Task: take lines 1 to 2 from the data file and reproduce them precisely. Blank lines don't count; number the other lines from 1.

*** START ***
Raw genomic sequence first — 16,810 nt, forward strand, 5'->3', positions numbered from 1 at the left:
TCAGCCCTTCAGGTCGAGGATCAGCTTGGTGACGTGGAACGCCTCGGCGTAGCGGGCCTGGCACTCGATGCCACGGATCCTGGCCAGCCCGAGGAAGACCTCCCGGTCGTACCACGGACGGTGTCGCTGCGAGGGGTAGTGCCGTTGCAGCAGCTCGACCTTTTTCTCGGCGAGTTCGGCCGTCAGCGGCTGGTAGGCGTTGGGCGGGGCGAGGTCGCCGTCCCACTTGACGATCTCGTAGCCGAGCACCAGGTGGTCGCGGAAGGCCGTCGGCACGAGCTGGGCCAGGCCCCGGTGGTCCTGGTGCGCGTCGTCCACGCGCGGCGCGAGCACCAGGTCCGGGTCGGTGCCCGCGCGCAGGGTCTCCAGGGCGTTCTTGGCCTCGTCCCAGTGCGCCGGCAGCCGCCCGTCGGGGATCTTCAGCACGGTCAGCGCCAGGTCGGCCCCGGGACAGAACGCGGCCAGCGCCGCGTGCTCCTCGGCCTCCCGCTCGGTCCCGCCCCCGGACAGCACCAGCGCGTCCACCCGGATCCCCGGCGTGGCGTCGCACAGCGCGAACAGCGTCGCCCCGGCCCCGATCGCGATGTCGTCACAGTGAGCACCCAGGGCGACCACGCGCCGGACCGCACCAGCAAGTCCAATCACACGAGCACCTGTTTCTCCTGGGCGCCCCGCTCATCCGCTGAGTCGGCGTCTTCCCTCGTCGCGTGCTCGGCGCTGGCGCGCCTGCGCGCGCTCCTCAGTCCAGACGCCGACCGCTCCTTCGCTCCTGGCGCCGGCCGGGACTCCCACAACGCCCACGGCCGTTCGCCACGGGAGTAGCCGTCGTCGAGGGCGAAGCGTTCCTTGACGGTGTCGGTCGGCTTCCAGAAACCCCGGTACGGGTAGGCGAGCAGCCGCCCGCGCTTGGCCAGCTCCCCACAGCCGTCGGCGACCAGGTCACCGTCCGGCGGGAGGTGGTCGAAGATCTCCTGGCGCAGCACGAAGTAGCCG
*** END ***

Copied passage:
Raw genomic sequence first — 16,810 nt, forward strand, 5'->3', positions numbered from 1 at the left:
TCAGCCCTTCAGGTCGAGGATCAGCTTGGTGACGTGGAACGCCTCGGCGTAGCGGGCCTGGCACTCGATGCCACGGATCCTGGCCAGCCCGAGGAAGACCTCCCGGTCGTACCACGGACGGTGTCGCTGCGAGGGGTAGTGCCGTTGCAGCAGCTCGACCTTTTTCTCGGCGAGTTCGGCCGTCAGCGGCTGGTAGGCGTTGGGCGGGGCGAGGTCGCCGTCCCACTTGACGATCTCGTAGCCGAGCACCAGGTGGTCGCGGAAGGCCGTCGGCACGAGCTGGGCCAGGCCCCGGTGGTCCTGGTGCGCGTCGTCCACGCGCGGCGCGAGCACCAGGTCCGGGTCGGTGCCCGCGCGCAGGGTCTCCAGGGCGTTCTTGGCCTCGTCCCAGTGCGCCGGCAGCCGCCCGTCGGGGATCTTCAGCACGGTCAGCGCCAGGTCGGCCCCGGGACAGAACGCGGCCAGCGCCGCGTGCTCCTCGGCCTCCCGCTCGGTCCCGCCCCCGGACAGCACCAGCGCGTCCACCCGGATCCCCGGCGTGGCGTCGCACAGCGCGAACAGCGTCGCCCCGGCCCCGATCGCGATGTCGTCACAGTGAGCACCCAGGGCGACCACGCGCCGGACCGCACCAGCAAGTCCAATCACACGAGCACCTGTTTCTCCTGGGCGCCCCGCTCATCCGCTGAGTCGGCGTCTTCCCTCGTCGCGTGCTCGGCGCTGGCGCGCCTGCGCGCGCTCCTCAGTCCAGACGCCGACCGCTCCTTCGCTCCTGGCGCCGGCCGGGACTCCCACAACGCCCACGGCCGTTCGCCACGGGAGTAGCCGTCGTCGAGGGCGAAGCGTTCCTTGACGGTGTCGGTCGGCTTCCAGAAACCCCGGTACGGGTAGGCGAGCAGCCGCCCGCGCTTGGCCAGCTCCCCACAGCCGTCGGCGACCAGGTCACCGTCCGGCGGGAGGTGGTCGAAGATCTCCTGGCGCAGCACGAAGTAGCCG